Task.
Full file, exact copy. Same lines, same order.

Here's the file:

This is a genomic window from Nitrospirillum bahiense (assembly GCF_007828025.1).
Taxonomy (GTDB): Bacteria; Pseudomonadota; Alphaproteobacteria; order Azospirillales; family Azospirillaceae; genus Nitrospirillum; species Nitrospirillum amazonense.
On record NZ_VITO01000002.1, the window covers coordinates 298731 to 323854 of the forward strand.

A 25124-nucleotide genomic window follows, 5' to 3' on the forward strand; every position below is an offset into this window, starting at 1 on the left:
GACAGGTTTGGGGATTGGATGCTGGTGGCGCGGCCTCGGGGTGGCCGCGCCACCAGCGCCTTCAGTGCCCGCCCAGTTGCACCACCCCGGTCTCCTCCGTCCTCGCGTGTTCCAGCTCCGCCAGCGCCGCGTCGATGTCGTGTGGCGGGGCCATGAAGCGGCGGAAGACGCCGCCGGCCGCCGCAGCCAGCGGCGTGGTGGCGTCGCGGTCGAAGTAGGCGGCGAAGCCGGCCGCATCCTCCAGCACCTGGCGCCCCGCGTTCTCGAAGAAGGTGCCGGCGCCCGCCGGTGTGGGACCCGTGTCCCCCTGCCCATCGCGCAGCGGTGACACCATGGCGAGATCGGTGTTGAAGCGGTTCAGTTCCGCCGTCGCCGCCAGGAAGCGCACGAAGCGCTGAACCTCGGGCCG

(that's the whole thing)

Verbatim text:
This is a genomic window from Nitrospirillum bahiense (assembly GCF_007828025.1).
Taxonomy (GTDB): Bacteria; Pseudomonadota; Alphaproteobacteria; order Azospirillales; family Azospirillaceae; genus Nitrospirillum; species Nitrospirillum amazonense.
On record NZ_VITO01000002.1, the window covers coordinates 298731 to 323854 of the forward strand.

A 25124-nucleotide genomic window follows, 5' to 3' on the forward strand; every position below is an offset into this window, starting at 1 on the left:
GACAGGTTTGGGGATTGGATGCTGGTGGCGCGGCCTCGGGGTGGCCGCGCCACCAGCGCCTTCAGTGCCCGCCCAGTTGCACCACCCCGGTCTCCTCCGTCCTCGCGTGTTCCAGCTCCGCCAGCGCCGCGTCGATGTCGTGTGGCGGGGCCATGAAGCGGCGGAAGACGCCGCCGGCCGCCGCAGCCAGCGGCGTGGTGGCGTCGCGGTCGAAGTAGGCGGCGAAGCCGGCCGCATCCTCCAGCACCTGGCGCCCCGCGTTCTCGAAGAAGGTGCCGGCGCCCGCCGGTGTGGGACCCGTGTCCCCCTGCCCATCGCGCAGCGGTGACACCATGGCGAGATCGGTGTTGAAGCGGTTCAGTTCCGCCGTCGCCGCCAGGAAGCGCACGAAGCGCTGAACCTCGGGCCG